April 22, 2014
David J. Wasserstein, a professor of Jewish History at Vanderbilt University, will lecture on “How Islam Saved the Jews” at 7 p.m. on Thursday, April 24, at the University of Alabama in Birmingham.
The free, public lecture will take place at UAB’s Volker Hall, Lecture Room A, 1670 University Blvd. The event is co-sponsored by the UAB Department of History and the Birmingham Islamic Society.
“It’s a chance for Jews and Muslims who are now often at odds politically to reflect on our glorious historical past and for a moment forget about our political differences, and work on future peace,” said Ashfaq Taufique, president of the Birmingham Islamic Society.
Wasserstein will discuss how the spread of Islam after Muslims conquered Mecca in 630 A.D. led to a thriving Muslim culture that also allowed a thriving Jewish subculture, until about 1300 A.D.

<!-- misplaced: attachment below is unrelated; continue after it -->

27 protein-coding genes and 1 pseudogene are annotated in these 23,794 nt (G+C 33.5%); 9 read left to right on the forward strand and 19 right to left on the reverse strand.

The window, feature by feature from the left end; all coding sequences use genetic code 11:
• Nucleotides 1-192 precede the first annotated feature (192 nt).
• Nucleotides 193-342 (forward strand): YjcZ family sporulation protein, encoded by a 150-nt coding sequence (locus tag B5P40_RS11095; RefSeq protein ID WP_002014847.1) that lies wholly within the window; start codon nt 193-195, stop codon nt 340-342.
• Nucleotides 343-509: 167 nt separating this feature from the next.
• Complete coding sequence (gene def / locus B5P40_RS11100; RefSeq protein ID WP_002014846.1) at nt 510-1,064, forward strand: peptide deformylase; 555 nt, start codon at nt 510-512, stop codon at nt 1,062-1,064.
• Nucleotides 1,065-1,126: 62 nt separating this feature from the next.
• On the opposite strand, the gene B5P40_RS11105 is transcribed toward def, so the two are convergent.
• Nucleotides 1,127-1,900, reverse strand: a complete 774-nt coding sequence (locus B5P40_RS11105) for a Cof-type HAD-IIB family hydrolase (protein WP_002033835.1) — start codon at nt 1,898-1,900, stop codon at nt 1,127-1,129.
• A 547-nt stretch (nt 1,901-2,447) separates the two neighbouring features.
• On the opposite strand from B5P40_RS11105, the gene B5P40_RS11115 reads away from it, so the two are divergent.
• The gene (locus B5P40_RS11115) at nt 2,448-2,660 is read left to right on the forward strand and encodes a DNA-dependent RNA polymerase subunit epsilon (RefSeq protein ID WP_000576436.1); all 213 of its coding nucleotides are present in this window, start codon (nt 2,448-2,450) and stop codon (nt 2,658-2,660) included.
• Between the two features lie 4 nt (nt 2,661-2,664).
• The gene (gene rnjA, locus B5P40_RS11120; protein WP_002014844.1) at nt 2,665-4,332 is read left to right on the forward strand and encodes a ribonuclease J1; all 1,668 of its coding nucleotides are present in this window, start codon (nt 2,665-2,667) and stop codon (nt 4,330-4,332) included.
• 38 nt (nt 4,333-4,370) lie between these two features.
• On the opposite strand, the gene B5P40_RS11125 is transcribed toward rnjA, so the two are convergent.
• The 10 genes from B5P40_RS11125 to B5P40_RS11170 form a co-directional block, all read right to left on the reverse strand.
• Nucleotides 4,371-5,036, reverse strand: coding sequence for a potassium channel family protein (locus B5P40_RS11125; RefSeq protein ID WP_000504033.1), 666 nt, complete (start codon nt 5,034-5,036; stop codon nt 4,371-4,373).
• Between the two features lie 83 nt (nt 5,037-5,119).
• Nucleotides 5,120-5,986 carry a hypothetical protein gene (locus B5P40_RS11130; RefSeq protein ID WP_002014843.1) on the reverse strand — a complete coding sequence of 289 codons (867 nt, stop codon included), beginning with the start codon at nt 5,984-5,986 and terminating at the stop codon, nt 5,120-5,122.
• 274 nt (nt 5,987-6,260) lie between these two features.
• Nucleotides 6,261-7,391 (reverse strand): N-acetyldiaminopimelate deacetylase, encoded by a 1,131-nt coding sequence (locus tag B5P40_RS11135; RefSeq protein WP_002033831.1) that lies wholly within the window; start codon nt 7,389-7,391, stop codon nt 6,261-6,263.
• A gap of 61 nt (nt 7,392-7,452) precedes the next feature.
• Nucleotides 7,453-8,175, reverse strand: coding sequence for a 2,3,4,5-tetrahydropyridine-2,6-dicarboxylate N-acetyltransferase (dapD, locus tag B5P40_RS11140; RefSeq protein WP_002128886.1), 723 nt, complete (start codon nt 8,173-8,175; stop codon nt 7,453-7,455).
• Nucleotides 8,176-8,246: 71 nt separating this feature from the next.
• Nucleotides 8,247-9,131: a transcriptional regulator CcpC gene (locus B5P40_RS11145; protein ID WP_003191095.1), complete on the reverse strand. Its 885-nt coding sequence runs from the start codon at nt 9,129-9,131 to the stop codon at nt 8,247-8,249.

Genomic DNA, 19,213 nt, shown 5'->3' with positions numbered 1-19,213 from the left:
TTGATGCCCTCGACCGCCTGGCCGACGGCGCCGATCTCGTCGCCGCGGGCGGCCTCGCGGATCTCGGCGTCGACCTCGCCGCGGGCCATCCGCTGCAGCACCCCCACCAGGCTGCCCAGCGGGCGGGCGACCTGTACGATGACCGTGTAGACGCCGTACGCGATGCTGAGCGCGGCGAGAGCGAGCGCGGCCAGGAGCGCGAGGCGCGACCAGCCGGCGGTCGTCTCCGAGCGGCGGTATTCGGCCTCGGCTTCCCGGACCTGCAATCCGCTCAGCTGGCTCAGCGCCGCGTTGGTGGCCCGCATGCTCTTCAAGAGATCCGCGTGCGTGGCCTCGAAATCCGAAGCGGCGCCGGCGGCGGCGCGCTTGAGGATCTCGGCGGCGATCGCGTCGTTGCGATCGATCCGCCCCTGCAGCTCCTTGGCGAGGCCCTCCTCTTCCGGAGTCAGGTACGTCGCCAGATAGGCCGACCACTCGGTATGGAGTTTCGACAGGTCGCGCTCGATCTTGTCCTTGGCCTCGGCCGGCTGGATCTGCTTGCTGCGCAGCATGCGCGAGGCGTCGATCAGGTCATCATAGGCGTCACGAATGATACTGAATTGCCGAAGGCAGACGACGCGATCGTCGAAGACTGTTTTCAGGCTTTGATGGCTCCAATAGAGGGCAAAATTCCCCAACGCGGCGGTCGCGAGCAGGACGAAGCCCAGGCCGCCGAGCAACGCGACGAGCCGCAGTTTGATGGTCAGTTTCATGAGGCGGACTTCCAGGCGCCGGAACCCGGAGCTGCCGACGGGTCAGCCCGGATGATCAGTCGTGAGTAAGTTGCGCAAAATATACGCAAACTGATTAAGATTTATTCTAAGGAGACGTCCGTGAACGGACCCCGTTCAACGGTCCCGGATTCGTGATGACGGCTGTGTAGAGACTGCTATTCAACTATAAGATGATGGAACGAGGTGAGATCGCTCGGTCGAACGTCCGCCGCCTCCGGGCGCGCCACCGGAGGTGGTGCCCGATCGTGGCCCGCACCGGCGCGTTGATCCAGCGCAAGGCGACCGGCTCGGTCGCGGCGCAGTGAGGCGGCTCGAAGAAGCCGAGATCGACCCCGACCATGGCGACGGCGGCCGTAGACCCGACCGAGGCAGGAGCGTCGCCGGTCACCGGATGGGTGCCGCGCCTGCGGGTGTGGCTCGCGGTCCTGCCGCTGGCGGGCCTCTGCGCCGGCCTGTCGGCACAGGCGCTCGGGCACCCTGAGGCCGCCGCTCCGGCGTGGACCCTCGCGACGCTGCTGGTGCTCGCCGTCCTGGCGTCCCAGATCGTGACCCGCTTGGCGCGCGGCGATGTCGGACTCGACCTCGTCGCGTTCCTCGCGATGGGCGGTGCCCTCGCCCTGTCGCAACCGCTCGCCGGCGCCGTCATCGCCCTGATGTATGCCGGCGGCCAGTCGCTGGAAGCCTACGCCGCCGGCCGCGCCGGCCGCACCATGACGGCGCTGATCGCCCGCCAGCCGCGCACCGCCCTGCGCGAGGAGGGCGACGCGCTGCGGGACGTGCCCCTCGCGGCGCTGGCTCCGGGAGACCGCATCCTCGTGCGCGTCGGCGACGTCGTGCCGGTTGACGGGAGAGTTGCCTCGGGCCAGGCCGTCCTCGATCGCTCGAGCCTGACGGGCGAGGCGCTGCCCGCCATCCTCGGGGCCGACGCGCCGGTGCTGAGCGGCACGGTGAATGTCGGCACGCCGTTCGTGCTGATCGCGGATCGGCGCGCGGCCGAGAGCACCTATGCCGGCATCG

“Within a century of the death of Mohammad, in 632, Muslim armies had conquered almost the whole of the world where Jews lived, from Spain eastward across North Africa and the Middle East as far as the eastern frontier of Iran and beyond,” Wasserstein wrote in The Jewish Chronicle. “Almost all the Jews in the world were now ruled by Islam. This new situation transformed Jewish existence. Their fortunes changed in legal, demographic, social, religious, political, geographical, economic, linguistic and cultural terms – all for the better.”
If not for the Muslim conquests, Jewish culture might have died out, Wasserstein believes.